Acceptance. Acceptance of the reality of our situation. Acceptance of constraints. Acceptance of the fact that the subject we are trying to represent typically runs arrow straight for miles and miles and our available canvas is measured in a few square feet and is rectangular.
A great design has a sense of balance to it. It consists of key elements and an equally important supporting cast of negative space and the mundane structures and features that typify the rail scene. It doesn’t try to do too much. It simply flows with what we have available to work with. The first, and often most crucial, step in achieving that balance is getting to a place mentally of understanding that acceptance isn’t the same as sacrifice. It may feel like it during the early planning phases, but if you can pull everything together into a unified piece of work that transports you, you’ll find the sum of the parts exceeds the whole.
What do we need to accept?
We have limited space and we can’t represent hundreds of square miles in several hundred square feet. The space we have is the space we have. A twenty by twenty foot room simply can’t house an entire rail division consisting of a dozen towns. It just can’t. That needs to be accepted.
Prototype railroads are engineered and built on the reality that the shortest distance between two points is a straight line. Rooms have corners. We NEED to turn ninety degrees every several dozen feet or so.
When a railroad turns right, often our room design is such that we’ll need to turn left in order to fit the room footprint.
Some prototype elements don’t scale down.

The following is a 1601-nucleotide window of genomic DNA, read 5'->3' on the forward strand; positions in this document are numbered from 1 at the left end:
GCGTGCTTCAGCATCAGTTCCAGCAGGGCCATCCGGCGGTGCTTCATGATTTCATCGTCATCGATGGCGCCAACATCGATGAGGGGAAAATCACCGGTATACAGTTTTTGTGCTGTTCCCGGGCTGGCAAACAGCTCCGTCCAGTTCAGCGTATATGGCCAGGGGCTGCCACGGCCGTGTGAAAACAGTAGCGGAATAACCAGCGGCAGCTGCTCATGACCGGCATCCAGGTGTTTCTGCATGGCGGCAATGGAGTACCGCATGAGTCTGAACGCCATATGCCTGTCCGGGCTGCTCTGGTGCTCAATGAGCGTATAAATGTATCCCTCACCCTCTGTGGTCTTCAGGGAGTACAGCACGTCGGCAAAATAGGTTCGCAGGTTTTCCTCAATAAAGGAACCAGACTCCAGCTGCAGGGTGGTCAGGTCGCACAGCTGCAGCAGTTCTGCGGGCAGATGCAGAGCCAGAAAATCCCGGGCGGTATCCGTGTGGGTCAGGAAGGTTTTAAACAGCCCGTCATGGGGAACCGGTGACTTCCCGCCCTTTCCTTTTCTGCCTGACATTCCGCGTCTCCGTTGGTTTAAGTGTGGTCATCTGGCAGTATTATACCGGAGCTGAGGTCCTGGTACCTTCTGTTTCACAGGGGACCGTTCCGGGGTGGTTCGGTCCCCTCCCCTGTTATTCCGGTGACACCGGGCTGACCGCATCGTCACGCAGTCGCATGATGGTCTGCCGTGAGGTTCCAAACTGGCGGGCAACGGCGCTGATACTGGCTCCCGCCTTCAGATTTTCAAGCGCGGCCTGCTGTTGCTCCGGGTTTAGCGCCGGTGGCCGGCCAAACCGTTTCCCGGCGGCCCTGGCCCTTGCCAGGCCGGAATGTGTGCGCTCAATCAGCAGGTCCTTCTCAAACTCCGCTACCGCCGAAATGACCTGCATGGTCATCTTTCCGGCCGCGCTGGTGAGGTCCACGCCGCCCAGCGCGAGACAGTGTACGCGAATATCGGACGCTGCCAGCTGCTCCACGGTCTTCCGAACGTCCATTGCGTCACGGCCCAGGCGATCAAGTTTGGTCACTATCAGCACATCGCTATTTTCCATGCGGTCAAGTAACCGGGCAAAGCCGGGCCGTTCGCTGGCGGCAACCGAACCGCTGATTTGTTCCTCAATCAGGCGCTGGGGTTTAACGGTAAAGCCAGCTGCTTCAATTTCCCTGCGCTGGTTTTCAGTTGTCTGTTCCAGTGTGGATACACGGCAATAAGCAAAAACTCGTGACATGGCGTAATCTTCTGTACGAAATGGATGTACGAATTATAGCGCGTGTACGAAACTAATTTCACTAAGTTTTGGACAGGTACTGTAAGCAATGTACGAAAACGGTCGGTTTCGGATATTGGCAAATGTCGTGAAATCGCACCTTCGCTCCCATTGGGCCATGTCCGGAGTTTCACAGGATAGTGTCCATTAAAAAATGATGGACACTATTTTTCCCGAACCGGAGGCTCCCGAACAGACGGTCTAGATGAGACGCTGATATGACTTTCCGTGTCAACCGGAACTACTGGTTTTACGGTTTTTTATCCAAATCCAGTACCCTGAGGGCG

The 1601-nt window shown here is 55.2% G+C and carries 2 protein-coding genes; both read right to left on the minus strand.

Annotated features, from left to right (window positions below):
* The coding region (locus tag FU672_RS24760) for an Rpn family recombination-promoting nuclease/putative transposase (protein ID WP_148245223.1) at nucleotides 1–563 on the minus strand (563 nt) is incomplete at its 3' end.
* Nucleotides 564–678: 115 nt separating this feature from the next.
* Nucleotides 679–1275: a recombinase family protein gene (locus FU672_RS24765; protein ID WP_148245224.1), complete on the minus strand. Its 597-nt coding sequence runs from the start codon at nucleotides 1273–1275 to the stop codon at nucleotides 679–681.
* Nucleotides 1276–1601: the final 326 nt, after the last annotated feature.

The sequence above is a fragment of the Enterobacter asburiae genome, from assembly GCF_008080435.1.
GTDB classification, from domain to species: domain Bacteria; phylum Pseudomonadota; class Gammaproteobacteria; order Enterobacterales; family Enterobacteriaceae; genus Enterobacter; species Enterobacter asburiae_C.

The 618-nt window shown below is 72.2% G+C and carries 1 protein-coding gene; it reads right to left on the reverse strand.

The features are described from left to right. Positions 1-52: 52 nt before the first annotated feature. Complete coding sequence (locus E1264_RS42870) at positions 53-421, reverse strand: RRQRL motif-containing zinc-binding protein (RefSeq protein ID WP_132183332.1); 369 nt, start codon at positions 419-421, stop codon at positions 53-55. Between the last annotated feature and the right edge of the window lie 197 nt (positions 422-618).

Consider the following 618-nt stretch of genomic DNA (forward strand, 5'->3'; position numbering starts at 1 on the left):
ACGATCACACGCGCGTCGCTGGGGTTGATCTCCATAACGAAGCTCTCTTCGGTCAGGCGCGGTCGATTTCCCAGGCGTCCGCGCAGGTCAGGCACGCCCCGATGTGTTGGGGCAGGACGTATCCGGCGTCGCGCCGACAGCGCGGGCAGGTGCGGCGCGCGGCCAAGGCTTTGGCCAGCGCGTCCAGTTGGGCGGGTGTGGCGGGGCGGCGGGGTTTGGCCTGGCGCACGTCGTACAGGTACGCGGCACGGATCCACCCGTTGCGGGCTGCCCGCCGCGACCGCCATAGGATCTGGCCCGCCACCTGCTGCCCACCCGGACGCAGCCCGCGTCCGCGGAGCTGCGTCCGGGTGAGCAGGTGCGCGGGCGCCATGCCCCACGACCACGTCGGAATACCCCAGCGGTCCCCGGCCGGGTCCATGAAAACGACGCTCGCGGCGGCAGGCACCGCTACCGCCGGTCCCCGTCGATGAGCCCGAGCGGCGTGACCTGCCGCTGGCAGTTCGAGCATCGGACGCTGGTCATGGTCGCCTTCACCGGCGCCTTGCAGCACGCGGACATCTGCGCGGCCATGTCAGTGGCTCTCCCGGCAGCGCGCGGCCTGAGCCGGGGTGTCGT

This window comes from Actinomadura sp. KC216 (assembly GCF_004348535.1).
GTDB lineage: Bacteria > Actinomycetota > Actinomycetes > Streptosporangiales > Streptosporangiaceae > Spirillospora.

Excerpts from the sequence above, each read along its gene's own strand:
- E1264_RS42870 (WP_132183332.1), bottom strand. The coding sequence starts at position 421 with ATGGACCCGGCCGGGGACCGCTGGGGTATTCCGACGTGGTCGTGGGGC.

With most rooms there is generally one ideal bench work footprint for the shape of the space.
Even within the context of a single town you will need to eliminate some elements, even those you really like.
Elements exist within the context of their neighbors. You will achieve a far better look with one key structure surrounded by three mundane sheds than trying to feature four star elements in that same space.
There are times when we need to “let go” of the prototype, accept the reality of our space, and freelance a bit in order to get a better look.
A much more cohesive look is achieved doing a few things really, really well as opposed to overreaching and trying to incorporate more elements than your available space can support visually. For example, you are better off representing two or three towns convincingly as opposed to caricaturish versions of twice that many.
When we can get to the headspace where we can begin the design process understanding that constraints aren’t our enemy, they aren’t synonymous with sacrifice, then we are well on the way to creating something with a unified sense of balance that we truly enjoy looking at and interacting with.